Temporality, narrative, and the ageing self (2005)

Author(s): Degnen C

    Abstract: Older people are often stereotyped by younger people as ‘lost’ or ‘living’ in the past. Such labelling is one that employs differing temporal relations as one measure of ‘oldness’. Social perceptions of incorrect temporal reckoning are powerfully stigmatising. When linked to old age, they also contribute to the multi-layered process of otherizing of older people as no longer ‘fully adult’, a process with significant implications for one’s sense of self. Temporal positioning however does appear to shift as people age. The ageing self exists in a time universe which differs from younger and middle-aged adults not just in terms of frames of reference, which determine how people position themselves, but also the extent to which the past informs the present, and a certain insouciance about the future. This presents insight onto a temporal positioning of the self that may be unique to this part of the life-course. Drawing on ethnographic fieldwork in the north of England, this paper explores the dynamics of these differing temporal relationships and their implications for the construction and maintenance of the ageing self. In particular, I examine the different characteristics of narrative style used by the older people I came to know during the course of fieldwork.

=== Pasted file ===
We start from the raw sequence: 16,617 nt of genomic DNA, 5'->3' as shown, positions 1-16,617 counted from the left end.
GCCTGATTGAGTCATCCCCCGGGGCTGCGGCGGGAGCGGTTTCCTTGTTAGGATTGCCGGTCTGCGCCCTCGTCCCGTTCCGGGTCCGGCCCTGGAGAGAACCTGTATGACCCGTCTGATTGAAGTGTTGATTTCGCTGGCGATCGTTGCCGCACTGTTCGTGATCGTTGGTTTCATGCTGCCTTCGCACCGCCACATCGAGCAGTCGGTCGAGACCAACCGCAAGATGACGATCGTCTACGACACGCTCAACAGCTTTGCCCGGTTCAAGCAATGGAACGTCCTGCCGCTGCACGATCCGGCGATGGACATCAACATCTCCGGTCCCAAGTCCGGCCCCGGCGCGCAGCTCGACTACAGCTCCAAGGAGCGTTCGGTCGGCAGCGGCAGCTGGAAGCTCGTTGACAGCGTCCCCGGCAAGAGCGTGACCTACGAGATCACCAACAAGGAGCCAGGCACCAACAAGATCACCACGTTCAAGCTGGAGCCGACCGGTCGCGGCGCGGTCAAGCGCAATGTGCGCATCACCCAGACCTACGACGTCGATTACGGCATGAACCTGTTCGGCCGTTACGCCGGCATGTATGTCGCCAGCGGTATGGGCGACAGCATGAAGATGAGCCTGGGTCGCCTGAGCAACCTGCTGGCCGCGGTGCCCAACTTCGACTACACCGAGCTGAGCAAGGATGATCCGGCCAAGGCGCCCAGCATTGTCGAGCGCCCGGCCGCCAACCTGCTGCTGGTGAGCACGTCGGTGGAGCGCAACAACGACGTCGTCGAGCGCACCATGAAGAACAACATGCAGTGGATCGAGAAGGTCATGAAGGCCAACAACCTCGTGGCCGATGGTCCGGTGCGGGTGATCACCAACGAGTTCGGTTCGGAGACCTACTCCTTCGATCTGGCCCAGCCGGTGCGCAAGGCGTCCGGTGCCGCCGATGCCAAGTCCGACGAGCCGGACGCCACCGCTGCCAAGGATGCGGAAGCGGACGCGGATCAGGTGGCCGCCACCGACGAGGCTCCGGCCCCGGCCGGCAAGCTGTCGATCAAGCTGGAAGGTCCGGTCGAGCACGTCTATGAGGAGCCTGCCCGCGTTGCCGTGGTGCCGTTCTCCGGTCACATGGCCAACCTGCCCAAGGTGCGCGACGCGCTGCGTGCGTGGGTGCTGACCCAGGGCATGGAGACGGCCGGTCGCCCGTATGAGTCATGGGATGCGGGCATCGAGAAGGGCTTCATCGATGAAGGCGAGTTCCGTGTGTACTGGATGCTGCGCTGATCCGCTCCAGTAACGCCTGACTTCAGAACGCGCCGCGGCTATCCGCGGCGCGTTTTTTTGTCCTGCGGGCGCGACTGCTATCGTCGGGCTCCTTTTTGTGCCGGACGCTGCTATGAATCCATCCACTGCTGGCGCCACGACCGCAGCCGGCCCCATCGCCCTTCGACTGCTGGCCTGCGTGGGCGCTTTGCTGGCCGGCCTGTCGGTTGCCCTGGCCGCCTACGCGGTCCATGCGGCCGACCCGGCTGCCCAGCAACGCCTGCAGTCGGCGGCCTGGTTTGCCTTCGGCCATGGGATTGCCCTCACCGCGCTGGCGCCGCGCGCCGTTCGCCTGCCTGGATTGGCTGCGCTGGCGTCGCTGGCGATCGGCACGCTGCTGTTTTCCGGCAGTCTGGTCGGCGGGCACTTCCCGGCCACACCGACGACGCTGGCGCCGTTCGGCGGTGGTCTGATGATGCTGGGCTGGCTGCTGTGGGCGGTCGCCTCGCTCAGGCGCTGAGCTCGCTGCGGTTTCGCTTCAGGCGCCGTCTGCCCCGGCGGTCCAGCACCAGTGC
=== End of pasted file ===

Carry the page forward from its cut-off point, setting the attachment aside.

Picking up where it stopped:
• Journal: Cambridge Anthropology
      • Volume: 25
      • Issue: 2
      • Pages: 50-63
      • Publication type: Article
      • Bibliographic status: Published

        Keywords: differing temporal relations, ageing, selfhood, narrativity


        Dr Cathrine Degnen
        Senior Lecturer in Social Anthropology